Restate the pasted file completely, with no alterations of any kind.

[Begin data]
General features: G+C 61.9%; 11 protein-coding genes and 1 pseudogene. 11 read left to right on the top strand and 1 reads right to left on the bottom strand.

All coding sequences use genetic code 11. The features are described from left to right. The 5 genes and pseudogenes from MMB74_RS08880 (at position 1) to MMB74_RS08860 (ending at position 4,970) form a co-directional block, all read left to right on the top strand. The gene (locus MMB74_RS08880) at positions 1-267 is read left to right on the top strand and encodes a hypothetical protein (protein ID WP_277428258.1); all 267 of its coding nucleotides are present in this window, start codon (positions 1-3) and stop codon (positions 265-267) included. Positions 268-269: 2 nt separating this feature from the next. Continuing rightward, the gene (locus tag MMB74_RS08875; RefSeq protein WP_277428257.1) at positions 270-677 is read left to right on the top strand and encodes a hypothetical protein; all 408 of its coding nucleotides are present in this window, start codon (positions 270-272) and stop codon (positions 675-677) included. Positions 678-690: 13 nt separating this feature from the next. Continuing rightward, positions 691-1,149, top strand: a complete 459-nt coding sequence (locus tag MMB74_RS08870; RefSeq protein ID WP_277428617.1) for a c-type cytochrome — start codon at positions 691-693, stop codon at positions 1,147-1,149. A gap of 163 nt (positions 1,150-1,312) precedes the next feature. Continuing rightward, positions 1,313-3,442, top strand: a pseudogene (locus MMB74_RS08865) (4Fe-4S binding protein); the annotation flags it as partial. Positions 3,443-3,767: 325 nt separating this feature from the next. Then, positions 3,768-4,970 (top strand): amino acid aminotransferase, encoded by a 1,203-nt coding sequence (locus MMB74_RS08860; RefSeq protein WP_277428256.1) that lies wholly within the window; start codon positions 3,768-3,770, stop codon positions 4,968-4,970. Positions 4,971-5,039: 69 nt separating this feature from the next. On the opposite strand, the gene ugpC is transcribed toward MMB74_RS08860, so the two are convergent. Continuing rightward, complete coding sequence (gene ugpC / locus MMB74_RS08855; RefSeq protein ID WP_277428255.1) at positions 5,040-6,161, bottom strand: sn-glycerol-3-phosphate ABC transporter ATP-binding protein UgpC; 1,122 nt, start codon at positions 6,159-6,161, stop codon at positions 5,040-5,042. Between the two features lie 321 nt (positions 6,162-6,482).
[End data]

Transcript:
General features: G+C 61.9%; 11 protein-coding genes and 1 pseudogene. 11 read left to right on the top strand and 1 reads right to left on the bottom strand.

All coding sequences use genetic code 11. The features are described from left to right. The 5 genes and pseudogenes from MMB74_RS08880 (at position 1) to MMB74_RS08860 (ending at position 4,970) form a co-directional block, all read left to right on the top strand. The gene (locus MMB74_RS08880) at positions 1-267 is read left to right on the top strand and encodes a hypothetical protein (protein ID WP_277428258.1); all 267 of its coding nucleotides are present in this window, start codon (positions 1-3) and stop codon (positions 265-267) included. Positions 268-269: 2 nt separating this feature from the next. Continuing rightward, the gene (locus tag MMB74_RS08875; RefSeq protein WP_277428257.1) at positions 270-677 is read left to right on the top strand and encodes a hypothetical protein; all 408 of its coding nucleotides are present in this window, start codon (positions 270-272) and stop codon (positions 675-677) included. Positions 678-690: 13 nt separating this feature from the next. Continuing rightward, positions 691-1,149, top strand: a complete 459-nt coding sequence (locus tag MMB74_RS08870; RefSeq protein ID WP_277428617.1) for a c-type cytochrome — start codon at positions 691-693, stop codon at positions 1,147-1,149. A gap of 163 nt (positions 1,150-1,312) precedes the next feature. Continuing rightward, positions 1,313-3,442, top strand: a pseudogene (locus MMB74_RS08865) (4Fe-4S binding protein); the annotation flags it as partial. Positions 3,443-3,767: 325 nt separating this feature from the next. Then, positions 3,768-4,970 (top strand): amino acid aminotransferase, encoded by a 1,203-nt coding sequence (locus MMB74_RS08860; RefSeq protein WP_277428256.1) that lies wholly within the window; start codon positions 3,768-3,770, stop codon positions 4,968-4,970. Positions 4,971-5,039: 69 nt separating this feature from the next. On the opposite strand, the gene ugpC is transcribed toward MMB74_RS08860, so the two are convergent. Continuing rightward, complete coding sequence (gene ugpC / locus MMB74_RS08855; RefSeq protein ID WP_277428255.1) at positions 5,040-6,161, bottom strand: sn-glycerol-3-phosphate ABC transporter ATP-binding protein UgpC; 1,122 nt, start codon at positions 6,159-6,161, stop codon at positions 5,040-5,042. Between the two features lie 321 nt (positions 6,162-6,482).